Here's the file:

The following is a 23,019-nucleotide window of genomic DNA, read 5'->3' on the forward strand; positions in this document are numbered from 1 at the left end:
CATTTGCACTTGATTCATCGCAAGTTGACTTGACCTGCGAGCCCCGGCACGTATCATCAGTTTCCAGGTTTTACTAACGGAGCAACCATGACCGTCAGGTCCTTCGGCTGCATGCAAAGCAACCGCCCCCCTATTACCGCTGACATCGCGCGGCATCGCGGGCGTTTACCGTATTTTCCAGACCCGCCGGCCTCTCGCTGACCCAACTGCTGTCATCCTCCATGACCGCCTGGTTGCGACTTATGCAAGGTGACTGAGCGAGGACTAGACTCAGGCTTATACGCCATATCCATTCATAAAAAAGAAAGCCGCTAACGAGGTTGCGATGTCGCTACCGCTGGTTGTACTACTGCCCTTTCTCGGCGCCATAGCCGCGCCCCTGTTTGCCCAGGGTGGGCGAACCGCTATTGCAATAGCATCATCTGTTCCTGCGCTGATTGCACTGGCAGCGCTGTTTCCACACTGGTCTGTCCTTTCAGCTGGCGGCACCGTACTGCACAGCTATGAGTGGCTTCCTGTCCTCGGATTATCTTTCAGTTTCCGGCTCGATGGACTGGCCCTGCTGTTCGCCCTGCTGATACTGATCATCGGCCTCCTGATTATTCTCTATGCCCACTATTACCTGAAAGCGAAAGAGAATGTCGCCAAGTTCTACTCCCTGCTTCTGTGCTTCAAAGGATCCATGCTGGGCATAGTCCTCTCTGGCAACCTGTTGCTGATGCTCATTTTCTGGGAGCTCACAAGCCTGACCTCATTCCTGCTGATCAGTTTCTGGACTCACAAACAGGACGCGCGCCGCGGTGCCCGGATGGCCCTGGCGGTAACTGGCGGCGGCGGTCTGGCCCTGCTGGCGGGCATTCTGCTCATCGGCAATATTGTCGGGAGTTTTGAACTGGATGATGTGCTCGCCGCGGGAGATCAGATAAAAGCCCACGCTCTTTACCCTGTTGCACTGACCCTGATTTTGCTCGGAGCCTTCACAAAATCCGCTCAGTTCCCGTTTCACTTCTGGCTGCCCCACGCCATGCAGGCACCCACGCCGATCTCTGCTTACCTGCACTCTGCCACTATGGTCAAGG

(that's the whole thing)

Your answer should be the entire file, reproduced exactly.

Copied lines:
The following is a 23,019-nucleotide window of genomic DNA, read 5'->3' on the forward strand; positions in this document are numbered from 1 at the left end:
CATTTGCACTTGATTCATCGCAAGTTGACTTGACCTGCGAGCCCCGGCACGTATCATCAGTTTCCAGGTTTTACTAACGGAGCAACCATGACCGTCAGGTCCTTCGGCTGCATGCAAAGCAACCGCCCCCCTATTACCGCTGACATCGCGCGGCATCGCGGGCGTTTACCGTATTTTCCAGACCCGCCGGCCTCTCGCTGACCCAACTGCTGTCATCCTCCATGACCGCCTGGTTGCGACTTATGCAAGGTGACTGAGCGAGGACTAGACTCAGGCTTATACGCCATATCCATTCATAAAAAAGAAAGCCGCTAACGAGGTTGCGATGTCGCTACCGCTGGTTGTACTACTGCCCTTTCTCGGCGCCATAGCCGCGCCCCTGTTTGCCCAGGGTGGGCGAACCGCTATTGCAATAGCATCATCTGTTCCTGCGCTGATTGCACTGGCAGCGCTGTTTCCACACTGGTCTGTCCTTTCAGCTGGCGGCACCGTACTGCACAGCTATGAGTGGCTTCCTGTCCTCGGATTATCTTTCAGTTTCCGGCTCGATGGACTGGCCCTGCTGTTCGCCCTGCTGATACTGATCATCGGCCTCCTGATTATTCTCTATGCCCACTATTACCTGAAAGCGAAAGAGAATGTCGCCAAGTTCTACTCCCTGCTTCTGTGCTTCAAAGGATCCATGCTGGGCATAGTCCTCTCTGGCAACCTGTTGCTGATGCTCATTTTCTGGGAGCTCACAAGCCTGACCTCATTCCTGCTGATCAGTTTCTGGACTCACAAACAGGACGCGCGCCGCGGTGCCCGGATGGCCCTGGCGGTAACTGGCGGCGGCGGTCTGGCCCTGCTGGCGGGCATTCTGCTCATCGGCAATATTGTCGGGAGTTTTGAACTGGATGATGTGCTCGCCGCGGGAGATCAGATAAAAGCCCACGCTCTTTACCCTGTTGCACTGACCCTGATTTTGCTCGGAGCCTTCACAAAATCCGCTCAGTTCCCGTTTCACTTCTGGCTGCCCCACGCCATGCAGGCACCCACGCCGATCTCTGCTTACCTGCACTCTGCCACTATGGTCAAGG